“Blueprint continues to find that there are plenty of policy arrows in President Biden’s quiver that are splashy, popular, and timely,” Blueprint pollster Evan Roth Smith told The Daily Beast. “Policy one-offs on TikTok and fentanyl are popular across the board, cutting through the partisan and education polarization that afflicts so much of American politics today.”

Banning TikTok was most popular among respondents who identified as conservative, not having a college degree, and supporters of Trump. Voters under 45 years old had the strongest opposition to a ban, with 38 percent against it.

“These are the kinds of straightforward wins that Biden can rely on to demonstrate steady, sensible leadership to voters that delivers outcomes they want, and draw contrast with Trump who makes a lot of noise on these issues but has little success to show on them from his time in office,” Roth Smith said.


The Yassification of a Dem primary in Pittsburgh

Pennsylvania’s 12th District became a hotbed of outside spending in the closing weeks of the 2022 midterms, and thanks to the state’s biggest billionaire donor, it’s about to get even more supercharged with cash.

Jeffrey Yass, a Never Trump Republican mega donor who has nonetheless come to the former president’s aid, is throwing around a fair amount of dough in the Democratic primary of a deep blue district around Pittsburgh.

Yass has donated $586,000 to the innocuously named Moderate PAC so far this cycle. The PAC ran an ad this week in favor of Bhavani Patel, the primary challenger to Rep. Summer Lee (D-PA), a member of “The Squad.”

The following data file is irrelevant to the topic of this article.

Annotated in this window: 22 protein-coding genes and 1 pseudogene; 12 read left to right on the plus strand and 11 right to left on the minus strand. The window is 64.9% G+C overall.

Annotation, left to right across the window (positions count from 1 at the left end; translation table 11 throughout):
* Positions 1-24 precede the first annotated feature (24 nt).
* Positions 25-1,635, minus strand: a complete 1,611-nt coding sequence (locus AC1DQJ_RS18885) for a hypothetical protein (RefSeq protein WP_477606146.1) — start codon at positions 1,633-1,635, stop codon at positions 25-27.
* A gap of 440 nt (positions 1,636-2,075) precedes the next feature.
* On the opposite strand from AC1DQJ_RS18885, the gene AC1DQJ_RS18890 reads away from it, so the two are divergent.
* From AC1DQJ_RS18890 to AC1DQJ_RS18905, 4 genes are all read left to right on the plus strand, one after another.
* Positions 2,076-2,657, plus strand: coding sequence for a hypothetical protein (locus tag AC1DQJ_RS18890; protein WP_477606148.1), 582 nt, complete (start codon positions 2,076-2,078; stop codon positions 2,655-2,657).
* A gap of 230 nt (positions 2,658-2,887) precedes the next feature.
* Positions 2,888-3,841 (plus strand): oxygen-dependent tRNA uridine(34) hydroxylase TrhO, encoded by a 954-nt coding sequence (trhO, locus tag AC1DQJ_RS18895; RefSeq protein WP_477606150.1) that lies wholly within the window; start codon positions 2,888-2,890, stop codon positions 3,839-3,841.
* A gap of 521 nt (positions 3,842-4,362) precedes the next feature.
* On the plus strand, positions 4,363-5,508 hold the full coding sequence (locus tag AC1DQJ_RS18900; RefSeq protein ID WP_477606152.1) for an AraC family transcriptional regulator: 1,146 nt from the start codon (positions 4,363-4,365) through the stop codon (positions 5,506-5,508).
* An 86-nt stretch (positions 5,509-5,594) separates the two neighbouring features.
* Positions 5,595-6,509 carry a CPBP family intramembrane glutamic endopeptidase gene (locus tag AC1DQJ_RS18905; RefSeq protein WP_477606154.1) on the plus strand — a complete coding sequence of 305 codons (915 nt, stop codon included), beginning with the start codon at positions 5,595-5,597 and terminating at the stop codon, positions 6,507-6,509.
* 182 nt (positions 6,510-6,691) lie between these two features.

“We need a representative that will work with President Biden,” the narrator says in the ad, “and that’s Bhavani Patel.” Patel’s campaign did not return a request for comment on Yass’ support.

For Lee, the donations have not gone unnoticed.

“Super PACs bankrolled by Republican billionaires—let alone Trump’s latest cabinet pick—have no place in our Democratic primaries or our democracy,” Lee told The Daily Beast in a statement, alluding to Yass as a potential pick for Secretary of the Treasury.

“I am never going to stop defending our abortion rights, protecting our public schools, or demanding billionaires pay their fair share,” Lee continued, “so I welcome being an enemy to an extremist like Jeffrey Yass.”

Yass, a staunch pro-Israel advocate, is poised to be a key figure not just in the presidential race, but in the broader effort to oust members of “The Squad” in favor of more pro-Israeli candidates.


Return to sender. Republicans are talking a big game about promoting mail-in voting for 2024—but they’re mostly talking around Trump, who continues to undermine faith in the process, Sam Brodey and Reese Gorman report.

Cover your Yass. Could the former Never Trump billionaire Jeff Yass bail out Trump’s campaign? Roger Sollenberger and Mini Racker investigate.

Battleground Maryland. Democrats are attempting to brand anti-Trump former Gov. Larry Hogan as a MAGA acolyte to keep their Maryland Senate seat safe, reports Riley Rogerson.

A Whole LaLota Bad Blood. George Santos speaks to William Bredderman about why his “revenge run” against Rep. Nick LaLota (R-NY) on Long Island became so personal.

Impeccable timing. Jose Pagliery explains how a potential Trump conviction in the Stormy Daniels case could fall right before the GOP convention in July.